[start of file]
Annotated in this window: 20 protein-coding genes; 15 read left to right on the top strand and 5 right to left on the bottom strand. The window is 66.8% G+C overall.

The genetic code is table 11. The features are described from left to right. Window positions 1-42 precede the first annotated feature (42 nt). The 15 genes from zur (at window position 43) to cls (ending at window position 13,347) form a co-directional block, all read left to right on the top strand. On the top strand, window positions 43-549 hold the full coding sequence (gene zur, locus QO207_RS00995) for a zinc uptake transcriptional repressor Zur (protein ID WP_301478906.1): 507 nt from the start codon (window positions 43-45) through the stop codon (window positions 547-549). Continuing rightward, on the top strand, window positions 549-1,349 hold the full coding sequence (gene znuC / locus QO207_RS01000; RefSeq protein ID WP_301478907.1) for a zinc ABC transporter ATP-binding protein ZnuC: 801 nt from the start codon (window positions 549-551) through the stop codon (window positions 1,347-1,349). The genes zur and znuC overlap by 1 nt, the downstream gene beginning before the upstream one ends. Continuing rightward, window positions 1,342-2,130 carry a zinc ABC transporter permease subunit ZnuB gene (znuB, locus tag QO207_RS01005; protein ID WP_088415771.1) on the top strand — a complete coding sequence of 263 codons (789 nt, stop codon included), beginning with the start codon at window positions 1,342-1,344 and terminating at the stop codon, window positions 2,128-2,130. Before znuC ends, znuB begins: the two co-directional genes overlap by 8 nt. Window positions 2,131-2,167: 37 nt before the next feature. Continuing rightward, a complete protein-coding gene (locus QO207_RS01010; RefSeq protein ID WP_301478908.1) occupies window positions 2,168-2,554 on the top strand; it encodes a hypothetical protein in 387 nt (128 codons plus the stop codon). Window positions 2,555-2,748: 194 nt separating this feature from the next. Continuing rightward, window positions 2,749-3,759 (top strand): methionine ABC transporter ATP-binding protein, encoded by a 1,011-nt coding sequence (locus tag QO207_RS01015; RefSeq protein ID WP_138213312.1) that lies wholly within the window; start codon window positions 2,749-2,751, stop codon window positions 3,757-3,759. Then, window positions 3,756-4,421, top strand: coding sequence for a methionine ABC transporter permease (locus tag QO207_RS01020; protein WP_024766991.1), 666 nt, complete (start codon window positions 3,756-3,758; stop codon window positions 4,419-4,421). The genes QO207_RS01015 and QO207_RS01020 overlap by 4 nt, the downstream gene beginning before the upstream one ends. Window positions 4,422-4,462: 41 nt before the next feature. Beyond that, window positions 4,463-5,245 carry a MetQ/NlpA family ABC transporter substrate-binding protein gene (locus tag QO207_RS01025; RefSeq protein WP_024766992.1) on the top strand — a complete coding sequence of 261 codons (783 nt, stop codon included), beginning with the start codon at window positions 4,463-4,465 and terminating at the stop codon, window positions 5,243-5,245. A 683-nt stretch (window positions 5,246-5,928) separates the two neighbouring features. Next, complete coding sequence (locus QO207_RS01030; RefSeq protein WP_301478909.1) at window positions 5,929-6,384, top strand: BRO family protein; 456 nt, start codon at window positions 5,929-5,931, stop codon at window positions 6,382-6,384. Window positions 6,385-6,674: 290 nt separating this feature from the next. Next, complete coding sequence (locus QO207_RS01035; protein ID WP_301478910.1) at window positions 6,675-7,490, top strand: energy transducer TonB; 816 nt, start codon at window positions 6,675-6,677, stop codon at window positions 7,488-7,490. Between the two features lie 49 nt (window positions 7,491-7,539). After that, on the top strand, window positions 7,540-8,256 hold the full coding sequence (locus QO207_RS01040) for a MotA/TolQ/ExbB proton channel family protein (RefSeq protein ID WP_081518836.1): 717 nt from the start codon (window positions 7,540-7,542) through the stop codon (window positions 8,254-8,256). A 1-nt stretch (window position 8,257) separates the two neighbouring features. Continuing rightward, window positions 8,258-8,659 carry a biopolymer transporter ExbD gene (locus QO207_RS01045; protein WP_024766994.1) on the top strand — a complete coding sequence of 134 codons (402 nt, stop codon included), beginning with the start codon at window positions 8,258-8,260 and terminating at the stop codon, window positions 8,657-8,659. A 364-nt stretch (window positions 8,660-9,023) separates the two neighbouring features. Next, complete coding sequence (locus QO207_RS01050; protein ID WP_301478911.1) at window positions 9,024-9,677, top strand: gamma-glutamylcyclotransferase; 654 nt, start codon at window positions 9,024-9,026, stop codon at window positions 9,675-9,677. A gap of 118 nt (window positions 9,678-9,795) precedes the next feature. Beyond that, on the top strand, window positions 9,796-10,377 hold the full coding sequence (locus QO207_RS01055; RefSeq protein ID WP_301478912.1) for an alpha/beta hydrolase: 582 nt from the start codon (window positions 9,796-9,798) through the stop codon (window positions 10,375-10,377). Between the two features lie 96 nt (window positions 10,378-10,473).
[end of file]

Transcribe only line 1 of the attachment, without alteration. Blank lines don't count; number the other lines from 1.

Annotated in this window: 20 protein-coding genes; 15 read left to right on the top strand and 5 right to left on the bottom strand. The window is 66.8% G+C overall.